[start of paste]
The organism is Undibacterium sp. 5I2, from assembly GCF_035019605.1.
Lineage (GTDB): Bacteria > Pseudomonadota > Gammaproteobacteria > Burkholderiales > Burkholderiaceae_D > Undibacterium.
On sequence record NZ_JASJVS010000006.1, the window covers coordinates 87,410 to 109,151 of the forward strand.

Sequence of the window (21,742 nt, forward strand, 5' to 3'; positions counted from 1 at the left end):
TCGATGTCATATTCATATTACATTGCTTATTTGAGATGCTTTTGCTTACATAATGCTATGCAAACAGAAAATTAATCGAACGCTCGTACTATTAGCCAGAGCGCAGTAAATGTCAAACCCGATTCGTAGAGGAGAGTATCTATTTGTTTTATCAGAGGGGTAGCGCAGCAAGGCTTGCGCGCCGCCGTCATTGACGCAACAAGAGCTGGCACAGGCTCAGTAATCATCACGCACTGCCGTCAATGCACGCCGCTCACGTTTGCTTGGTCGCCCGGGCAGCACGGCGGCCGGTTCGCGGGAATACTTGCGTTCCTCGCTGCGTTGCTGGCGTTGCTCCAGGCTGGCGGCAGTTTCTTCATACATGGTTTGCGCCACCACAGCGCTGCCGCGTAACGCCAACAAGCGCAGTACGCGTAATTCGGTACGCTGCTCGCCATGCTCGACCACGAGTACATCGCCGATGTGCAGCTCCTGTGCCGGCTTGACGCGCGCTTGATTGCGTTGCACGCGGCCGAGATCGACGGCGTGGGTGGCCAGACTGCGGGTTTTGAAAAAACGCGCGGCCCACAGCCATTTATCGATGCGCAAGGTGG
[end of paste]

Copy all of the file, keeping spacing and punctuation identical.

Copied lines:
The organism is Undibacterium sp. 5I2, from assembly GCF_035019605.1.
Lineage (GTDB): Bacteria > Pseudomonadota > Gammaproteobacteria > Burkholderiales > Burkholderiaceae_D > Undibacterium.
On sequence record NZ_JASJVS010000006.1, the window covers coordinates 87,410 to 109,151 of the forward strand.

Sequence of the window (21,742 nt, forward strand, 5' to 3'; positions counted from 1 at the left end):
TCGATGTCATATTCATATTACATTGCTTATTTGAGATGCTTTTGCTTACATAATGCTATGCAAACAGAAAATTAATCGAACGCTCGTACTATTAGCCAGAGCGCAGTAAATGTCAAACCCGATTCGTAGAGGAGAGTATCTATTTGTTTTATCAGAGGGGTAGCGCAGCAAGGCTTGCGCGCCGCCGTCATTGACGCAACAAGAGCTGGCACAGGCTCAGTAATCATCACGCACTGCCGTCAATGCACGCCGCTCACGTTTGCTTGGTCGCCCGGGCAGCACGGCGGCCGGTTCGCGGGAATACTTGCGTTCCTCGCTGCGTTGCTGGCGTTGCTCCAGGCTGGCGGCAGTTTCTTCATACATGGTTTGCGCCACCACAGCGCTGCCGCGTAACGCCAACAAGCGCAGTACGCGTAATTCGGTACGCTGCTCGCCATGCTCGACCACGAGTACATCGCCGATGTGCAGCTCCTGTGCCGGCTTGACGCGCGCTTGATTGCGTTGCACGCGGCCGAGATCGACGGCGTGGGTGGCCAGACTGCGGGTTTTGAAAAAACGCGCGGCCCACAGCCATTTATCGATGCGCAAGGTGG